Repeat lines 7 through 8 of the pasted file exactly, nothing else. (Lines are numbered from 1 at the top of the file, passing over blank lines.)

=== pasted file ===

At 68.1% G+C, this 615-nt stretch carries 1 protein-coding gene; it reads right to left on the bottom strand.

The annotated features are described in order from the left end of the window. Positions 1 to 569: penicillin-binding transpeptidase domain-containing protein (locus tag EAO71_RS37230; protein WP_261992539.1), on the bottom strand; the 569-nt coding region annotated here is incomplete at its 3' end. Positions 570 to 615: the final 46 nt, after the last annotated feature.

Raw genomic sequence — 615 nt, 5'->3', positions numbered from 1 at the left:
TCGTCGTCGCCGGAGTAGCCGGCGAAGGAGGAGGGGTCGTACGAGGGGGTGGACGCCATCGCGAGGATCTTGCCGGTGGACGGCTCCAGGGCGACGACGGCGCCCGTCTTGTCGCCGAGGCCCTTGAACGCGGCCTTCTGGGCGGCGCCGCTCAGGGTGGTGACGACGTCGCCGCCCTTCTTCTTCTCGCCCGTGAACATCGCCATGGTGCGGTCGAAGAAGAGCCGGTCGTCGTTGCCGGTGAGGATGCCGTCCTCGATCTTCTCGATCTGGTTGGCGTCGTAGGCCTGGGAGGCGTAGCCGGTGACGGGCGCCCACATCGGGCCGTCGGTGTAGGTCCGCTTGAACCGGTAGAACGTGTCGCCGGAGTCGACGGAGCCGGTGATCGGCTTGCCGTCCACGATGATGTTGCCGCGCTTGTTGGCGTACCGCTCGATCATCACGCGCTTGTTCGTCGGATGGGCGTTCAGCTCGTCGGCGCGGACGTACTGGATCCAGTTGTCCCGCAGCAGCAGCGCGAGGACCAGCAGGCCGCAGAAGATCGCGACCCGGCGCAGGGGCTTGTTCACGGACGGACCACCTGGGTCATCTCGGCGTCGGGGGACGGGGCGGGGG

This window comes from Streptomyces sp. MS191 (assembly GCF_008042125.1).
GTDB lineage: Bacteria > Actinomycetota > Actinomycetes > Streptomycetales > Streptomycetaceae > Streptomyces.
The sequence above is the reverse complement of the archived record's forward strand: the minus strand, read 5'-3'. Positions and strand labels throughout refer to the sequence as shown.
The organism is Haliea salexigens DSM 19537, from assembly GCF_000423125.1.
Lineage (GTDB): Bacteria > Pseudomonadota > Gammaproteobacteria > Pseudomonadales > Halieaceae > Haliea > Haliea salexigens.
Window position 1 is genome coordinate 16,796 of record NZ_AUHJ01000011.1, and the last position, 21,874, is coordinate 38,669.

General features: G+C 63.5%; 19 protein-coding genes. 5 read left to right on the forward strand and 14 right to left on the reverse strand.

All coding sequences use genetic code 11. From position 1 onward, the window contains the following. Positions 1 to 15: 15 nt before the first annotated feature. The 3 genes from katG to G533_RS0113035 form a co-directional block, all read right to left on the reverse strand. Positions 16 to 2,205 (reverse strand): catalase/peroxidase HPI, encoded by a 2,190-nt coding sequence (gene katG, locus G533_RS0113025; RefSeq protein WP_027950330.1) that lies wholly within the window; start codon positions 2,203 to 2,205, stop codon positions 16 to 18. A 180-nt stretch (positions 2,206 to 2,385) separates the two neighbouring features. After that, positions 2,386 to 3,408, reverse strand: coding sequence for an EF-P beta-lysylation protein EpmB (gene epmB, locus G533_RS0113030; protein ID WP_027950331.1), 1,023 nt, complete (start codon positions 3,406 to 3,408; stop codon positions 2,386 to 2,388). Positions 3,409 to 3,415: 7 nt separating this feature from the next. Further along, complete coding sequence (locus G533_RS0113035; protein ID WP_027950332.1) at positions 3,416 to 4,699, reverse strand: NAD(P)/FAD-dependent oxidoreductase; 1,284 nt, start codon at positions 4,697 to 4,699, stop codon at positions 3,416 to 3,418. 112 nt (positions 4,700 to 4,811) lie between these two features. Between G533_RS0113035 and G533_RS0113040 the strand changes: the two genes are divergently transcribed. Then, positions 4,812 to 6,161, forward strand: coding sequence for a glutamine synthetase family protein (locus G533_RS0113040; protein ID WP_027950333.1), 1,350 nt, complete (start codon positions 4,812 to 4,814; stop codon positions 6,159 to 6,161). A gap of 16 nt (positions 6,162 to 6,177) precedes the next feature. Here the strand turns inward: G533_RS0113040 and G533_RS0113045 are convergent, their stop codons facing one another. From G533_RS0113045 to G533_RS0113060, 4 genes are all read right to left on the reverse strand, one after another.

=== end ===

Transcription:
The sequence above is the reverse complement of the archived record's forward strand: the minus strand, read 5'-3'. Positions and strand labels throughout refer to the sequence as shown.
The organism is Haliea salexigens DSM 19537, from assembly GCF_000423125.1.